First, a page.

This article is based on the presentation "Cultures of Islam: A Diversity of Women's Voices," given at the annual convention of the National Council of Teachers of English, San Francisco, November 2003, by Immaculate Kizza, Georgette Jabbour, and Barbara Silliman.
So Long a Letter: Islamic Culture in Literature
The 2003 annual convention of the National Council of Teachers of English offered a number of sessions on creating multicultural, cross-cultural, and global communities in our classrooms. These included opportunities to more clearly understand the Islamic culture that many of us and our students know primarily from news reports of war and terrorism. In one three-hour session entitled "Cultures of Islam: A Diversity of Women's Voices," presenters gave a human face to themes such as the dynamics of veiling and migration in the work of several authors. One novel that was discussed—So Long a Letter by the Senegalese writer Mariama Ba—struck me as having powerful potential to broaden our students' appreciation for Islamic culture and the legacy of colonialism as seen through women's eyes.
Written as a letter from Ramatoulaye, a recently widowed schoolteacher, to her friend Aissatou, and set in Senegal after independence from French colonial rule, the novel is the story of a woman's personal journey told against the backdrop of the changing Senegalese society. So Long a Letter intertwines the stories of two women who struggle in different ways during this time of transition to reconcile their newly gained emancipation with their traditional roles as wives and mothers.
The themes of the novel are both timeless and time-specific. The setting of a postcolonial African nation where tradition and modernity collide and the shift from a patriarchal society to one in which women are gaining political and economic power (including opportunities for education) is a particular and clearly time-specific context. Yet, like all literature worth a second read, this novel has its timeless themes, such as generational conflicts and the growth from ignorance to knowledge. Interestingly, So Long a Letter appeared as required reading for the AP French Literature Exam some years ago, and the issues raised by translation and the potential for collaborative discussions between AP French and English Literature further recommend this novel for the classroom.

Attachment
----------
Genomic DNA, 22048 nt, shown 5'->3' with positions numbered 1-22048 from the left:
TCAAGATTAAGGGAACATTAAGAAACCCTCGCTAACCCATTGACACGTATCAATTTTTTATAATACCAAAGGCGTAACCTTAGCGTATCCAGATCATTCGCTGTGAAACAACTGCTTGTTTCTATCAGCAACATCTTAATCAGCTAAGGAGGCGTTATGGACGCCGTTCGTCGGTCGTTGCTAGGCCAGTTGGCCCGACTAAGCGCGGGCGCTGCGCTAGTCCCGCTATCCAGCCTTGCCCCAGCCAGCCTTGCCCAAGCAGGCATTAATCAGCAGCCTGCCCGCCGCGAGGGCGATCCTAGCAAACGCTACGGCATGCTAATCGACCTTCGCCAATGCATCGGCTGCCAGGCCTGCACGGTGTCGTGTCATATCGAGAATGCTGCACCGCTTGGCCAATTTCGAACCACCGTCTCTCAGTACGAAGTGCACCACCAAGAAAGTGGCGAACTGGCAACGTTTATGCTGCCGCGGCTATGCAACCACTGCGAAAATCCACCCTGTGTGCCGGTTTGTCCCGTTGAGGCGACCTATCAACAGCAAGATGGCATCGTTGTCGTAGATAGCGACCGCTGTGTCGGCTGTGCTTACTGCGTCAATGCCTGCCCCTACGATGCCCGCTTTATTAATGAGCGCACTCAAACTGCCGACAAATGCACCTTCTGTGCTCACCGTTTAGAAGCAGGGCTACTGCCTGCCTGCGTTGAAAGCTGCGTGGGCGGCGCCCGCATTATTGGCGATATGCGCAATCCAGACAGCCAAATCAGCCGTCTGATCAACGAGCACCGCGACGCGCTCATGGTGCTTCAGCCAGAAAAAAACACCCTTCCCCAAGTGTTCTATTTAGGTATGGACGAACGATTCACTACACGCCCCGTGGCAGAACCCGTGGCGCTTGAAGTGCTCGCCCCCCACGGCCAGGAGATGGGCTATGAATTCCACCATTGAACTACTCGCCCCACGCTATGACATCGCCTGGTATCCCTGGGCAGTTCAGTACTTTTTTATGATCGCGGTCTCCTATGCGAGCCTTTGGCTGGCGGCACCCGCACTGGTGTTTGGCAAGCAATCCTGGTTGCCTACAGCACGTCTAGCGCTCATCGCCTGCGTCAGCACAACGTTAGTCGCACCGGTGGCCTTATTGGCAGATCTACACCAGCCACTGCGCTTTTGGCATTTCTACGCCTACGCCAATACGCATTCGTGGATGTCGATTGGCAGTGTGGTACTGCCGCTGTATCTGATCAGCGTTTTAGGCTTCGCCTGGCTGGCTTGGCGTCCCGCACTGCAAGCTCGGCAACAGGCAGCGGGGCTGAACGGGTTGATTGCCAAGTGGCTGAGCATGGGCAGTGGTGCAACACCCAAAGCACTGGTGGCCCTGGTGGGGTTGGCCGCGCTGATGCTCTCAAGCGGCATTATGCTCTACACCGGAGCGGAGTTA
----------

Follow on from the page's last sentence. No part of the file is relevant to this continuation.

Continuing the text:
More Contemporary Works
The question-and-answer session following the "Culture of Islam" presentations focused on Islam as a culture spanning continents rather than being associated exclusively with the Middle East. The exchange expanded beyond the specific works from this session to others that might interest our students or could simply be added to our own reading lists. Vikram Seth and Salman Rushdie came to mind, but contemporary women were also noted, including Arab American Diana Abu-Jaber (author of Arabian Jazz and Crescent) and Monica Ali, whose debut novel Brick Lane, about Bangladeshi immigrants in London, received rave reviews. The presenters distributed a bibliography of specific works along with general resources that may embolden us to teach more work written within a cultural tradition that some of us are only beginning to know. Two books the presenters especially recommended are Islam: A Short History by Karen Armstrong, and What Everyone Needs to Know About Islam by John Esposito.
The question of pairing these works with so-called canonical ones came up, and an audience member suggested Their Eyes Were Watching God by African American author Zora Neale Hurston as a novel that pairs well with So Long a Letter through the narrative frame and the theme of friendship. Janie Crawford in Hurston's novel tells her story to her best friend Pheoby, much as Ramatoulaye writes to Aissatou. As she tells her story to Pheoby, Janie fulfills "that oldest human longing—self-revelation" (Their Eyes Were Watching God, 10). Similarly, Ramatoulaye writes: "Friendship has splendours that love knows not. It grows stronger when crossed, whereas obstacles kill love. Friendship resists time, which wearies and severs couples. It has heights unknown to love" (So Long a Letter, 54). Both Janie and Ramatoulaye are rebels, women living during a time of dramatic social changes, travelers who journey outside convention.
Overall, the diverse voices and ideas explored during this session have continued to engage me. Mariama Ba's voice echoes for me in a passage one of the presenters read about the power of books. Ramatoulaye describes "this marvelous invention of astute human intelligence. Sole instrument of interrelationships and of culture, unparalleled means of giving and receiving. Books knit generations together in the same continuing effort that leads to progress" (So Long a Letter, 32). Indeed, during these troubled times of fear and confusion, we can only hope she is right.
Armstrong, Karen. Islam: A Short History. New York: Modern Library, 2000.
Ba, Mariama. So Long a Letter. Portsmouth, N.H.: Heinemann, 1980.
Esposito, John L. What Everyone Needs to Know About Islam. New York: Oxford University Press, 2002.
Hurston, Zora Neale. Their Eyes Were Watching God. New York: Fawcett Premier Book, 1969.
Bowie State University